At the time of our visit, no cars were allowed inside the town's walls after 19:00. And so everybody walked around the narrow streets and piazzas. One could hear the shuffle of feet, the chatters and gay laughs; occasionally you would meet a group of people gathered around someone playing music. It was quite an experience!
* The Basilica of St. Francis with its two churches, one above the other to follow the slope of the land, started to be built in 1228. Inside one can admire the great frescoes by Cimabue and Giotto and other famous painters. In the largely Romanesque style lower church there is the tomb of St. Francis.
* In the Piazza del Comune we find the Temple of Minerva dating from the first years of the Roman Empire; the interior has XVII and XVIII c. decorations. Next to it stands the Torre Comunale (1275-1305), then the Palazzo del Podestà (1212-1282).
* The cathedral of St. Rufino was begun in the middle of the XII c. and was designed by Giovanni da Gubbio. The façade, one of the finest in the Romanesque style of Umbria, is embellished by three fine rose-windows.
* The church of St. Chiara, begun in 1257, displays the body of the saint in the crypt (built in 1850).
* The Castello or Rocca Maggiore was built before th XI c. and destroyed in 1198. It was rebuilt in the XIV c. From where the castle stands one has an extensive view of the town of Assisi and the environs.
(604 m. asl)
We stayed at: LA POSTA
|After a couple of nights in Assisi we proceed towards small and remote Norcia, about 80 Km. to the southeast.|
The town, still surrounded by walls, was called Nursia by the Romans and is situated at the west base of the Monti Sibillini.
* The main piazza
* The Basilica of St. Benedict, (XIV c.) with its attractive Romanesque façade, was built over a Roman house of the first century where both Saints were born.
* The Cathedral, with a Romanesque portal and a rose-window, is dedicated to St. Maria Argentea and was built in 1560 and restored in the XVIII c. Inside, the Madonna of the Rosary is an example of the XVI c. Abruzzi-Umbrian art.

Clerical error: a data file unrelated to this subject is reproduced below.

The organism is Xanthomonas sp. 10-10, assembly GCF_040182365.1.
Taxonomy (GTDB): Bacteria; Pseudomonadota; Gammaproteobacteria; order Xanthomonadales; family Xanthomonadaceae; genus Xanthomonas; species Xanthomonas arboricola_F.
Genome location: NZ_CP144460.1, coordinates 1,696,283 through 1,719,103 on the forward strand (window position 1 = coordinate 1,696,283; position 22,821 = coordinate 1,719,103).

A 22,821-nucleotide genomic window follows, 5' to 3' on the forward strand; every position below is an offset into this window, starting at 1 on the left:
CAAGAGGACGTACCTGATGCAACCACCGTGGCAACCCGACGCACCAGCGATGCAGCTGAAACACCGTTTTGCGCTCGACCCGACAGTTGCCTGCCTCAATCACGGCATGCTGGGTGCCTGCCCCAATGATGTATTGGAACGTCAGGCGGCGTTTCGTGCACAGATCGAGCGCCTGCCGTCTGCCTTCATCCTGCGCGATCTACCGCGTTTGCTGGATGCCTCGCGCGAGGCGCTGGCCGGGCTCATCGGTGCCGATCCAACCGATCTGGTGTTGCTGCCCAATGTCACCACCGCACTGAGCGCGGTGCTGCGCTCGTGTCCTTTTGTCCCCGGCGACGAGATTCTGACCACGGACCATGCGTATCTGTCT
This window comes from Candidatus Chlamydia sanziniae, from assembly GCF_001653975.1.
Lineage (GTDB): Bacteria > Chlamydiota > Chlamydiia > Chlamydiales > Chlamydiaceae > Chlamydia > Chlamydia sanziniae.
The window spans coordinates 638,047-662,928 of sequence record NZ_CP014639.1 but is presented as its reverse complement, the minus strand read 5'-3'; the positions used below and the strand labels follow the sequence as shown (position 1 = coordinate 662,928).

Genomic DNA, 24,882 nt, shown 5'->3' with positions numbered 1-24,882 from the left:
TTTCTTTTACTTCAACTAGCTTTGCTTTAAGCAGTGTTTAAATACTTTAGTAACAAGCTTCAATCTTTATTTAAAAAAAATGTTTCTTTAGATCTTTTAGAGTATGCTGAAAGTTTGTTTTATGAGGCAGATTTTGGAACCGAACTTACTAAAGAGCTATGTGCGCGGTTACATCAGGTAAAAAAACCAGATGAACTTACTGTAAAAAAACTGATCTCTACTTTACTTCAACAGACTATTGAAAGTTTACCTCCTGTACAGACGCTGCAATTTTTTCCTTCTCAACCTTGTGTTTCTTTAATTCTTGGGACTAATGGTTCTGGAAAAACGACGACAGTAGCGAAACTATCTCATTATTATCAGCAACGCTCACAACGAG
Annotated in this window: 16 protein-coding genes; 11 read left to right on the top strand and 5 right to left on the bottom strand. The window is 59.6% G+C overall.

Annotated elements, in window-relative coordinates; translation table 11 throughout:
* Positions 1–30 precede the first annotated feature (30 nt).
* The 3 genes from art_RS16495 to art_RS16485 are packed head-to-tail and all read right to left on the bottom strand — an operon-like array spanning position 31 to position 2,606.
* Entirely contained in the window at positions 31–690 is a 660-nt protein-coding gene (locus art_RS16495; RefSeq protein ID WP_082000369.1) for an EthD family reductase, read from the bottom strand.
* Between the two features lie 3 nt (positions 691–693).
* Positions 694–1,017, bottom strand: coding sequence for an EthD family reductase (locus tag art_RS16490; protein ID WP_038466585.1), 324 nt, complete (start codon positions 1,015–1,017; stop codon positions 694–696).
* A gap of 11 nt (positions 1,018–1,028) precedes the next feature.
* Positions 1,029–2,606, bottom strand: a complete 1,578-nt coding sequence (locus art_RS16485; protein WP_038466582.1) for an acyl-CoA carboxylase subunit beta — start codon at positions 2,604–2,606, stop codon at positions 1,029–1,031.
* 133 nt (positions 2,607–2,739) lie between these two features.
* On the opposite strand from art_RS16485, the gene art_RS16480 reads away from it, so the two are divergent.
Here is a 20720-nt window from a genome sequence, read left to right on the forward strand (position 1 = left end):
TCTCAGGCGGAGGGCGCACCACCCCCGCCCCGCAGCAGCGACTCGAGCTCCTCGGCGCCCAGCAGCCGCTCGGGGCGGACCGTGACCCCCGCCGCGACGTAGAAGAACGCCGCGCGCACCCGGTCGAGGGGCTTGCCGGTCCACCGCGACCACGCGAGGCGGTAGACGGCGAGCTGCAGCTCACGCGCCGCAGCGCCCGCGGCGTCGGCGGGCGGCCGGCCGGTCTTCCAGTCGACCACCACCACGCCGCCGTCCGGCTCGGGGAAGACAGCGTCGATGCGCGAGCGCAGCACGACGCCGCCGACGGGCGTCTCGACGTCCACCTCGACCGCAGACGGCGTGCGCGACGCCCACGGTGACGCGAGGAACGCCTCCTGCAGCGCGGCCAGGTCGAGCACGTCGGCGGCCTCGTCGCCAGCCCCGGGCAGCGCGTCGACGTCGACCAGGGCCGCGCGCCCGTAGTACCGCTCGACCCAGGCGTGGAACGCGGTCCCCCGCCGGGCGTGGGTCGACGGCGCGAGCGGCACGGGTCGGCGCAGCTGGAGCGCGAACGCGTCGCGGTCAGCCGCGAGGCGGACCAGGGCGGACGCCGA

* The Castellina is an imposing castle built in 1554-1563 to plans by Vignola. It stands on the site of a Roman temple dedicated to the goddess Fortuna Argentea.
* Piano Grande di Castelluccio. This is a high plateau of 30 sq. kilometers at 1350 m. asl; at the time of our visit the meadows were like a carpet of flowers in bloom and myriads of ladybugs were flying all over. On this plateau they grow excellent lentils: high in iron content, small, multicolored and very tender. (lentils notes from: "CAMMINAITALIA" , Riccardo Carnovalini, Giancarlo Corbellini, Teresio Valsesia; "Le Guide Airone" Editoriale Giorgio Mondadori, 1996.)
* MONTE VETTORE (2476 m. asl): the highest mountain in the Monti Sibillini range and within the boundaries of a national park.
Stefano Ardito suggests in his book "Andar per Sentieri" (Serie Görlich; Istituto Geografico De Agostini - Novara - 1986) the following hikes to Mt. Vettore:
a) from the north side starting from the meadows of Foce (945 m. asl) and in 2.5 hours arrive at Lake of Pilato (1949 m. asl) and then reach the peak of Mt. Vettore (2476 m. asl) with an additional 1.75 hours. There is a hut just 45 minutes from the top of Mt. Vettore - Rifugio Zilioli, 2238 m. asl - but in 1986 he author describes it to be in bad shape, although usable in case of bad weather. For the return count on 3.5 hours.
b) the shorter route is from the south starting from Forca di Presta (1534 m. asl) and in 3.5 hours to the top and back.
The above data was gleaned from the following sources:|
(1) Italy: a Phaidon Cultural Guide; Prentice-Hall, Inc. NJ - 1985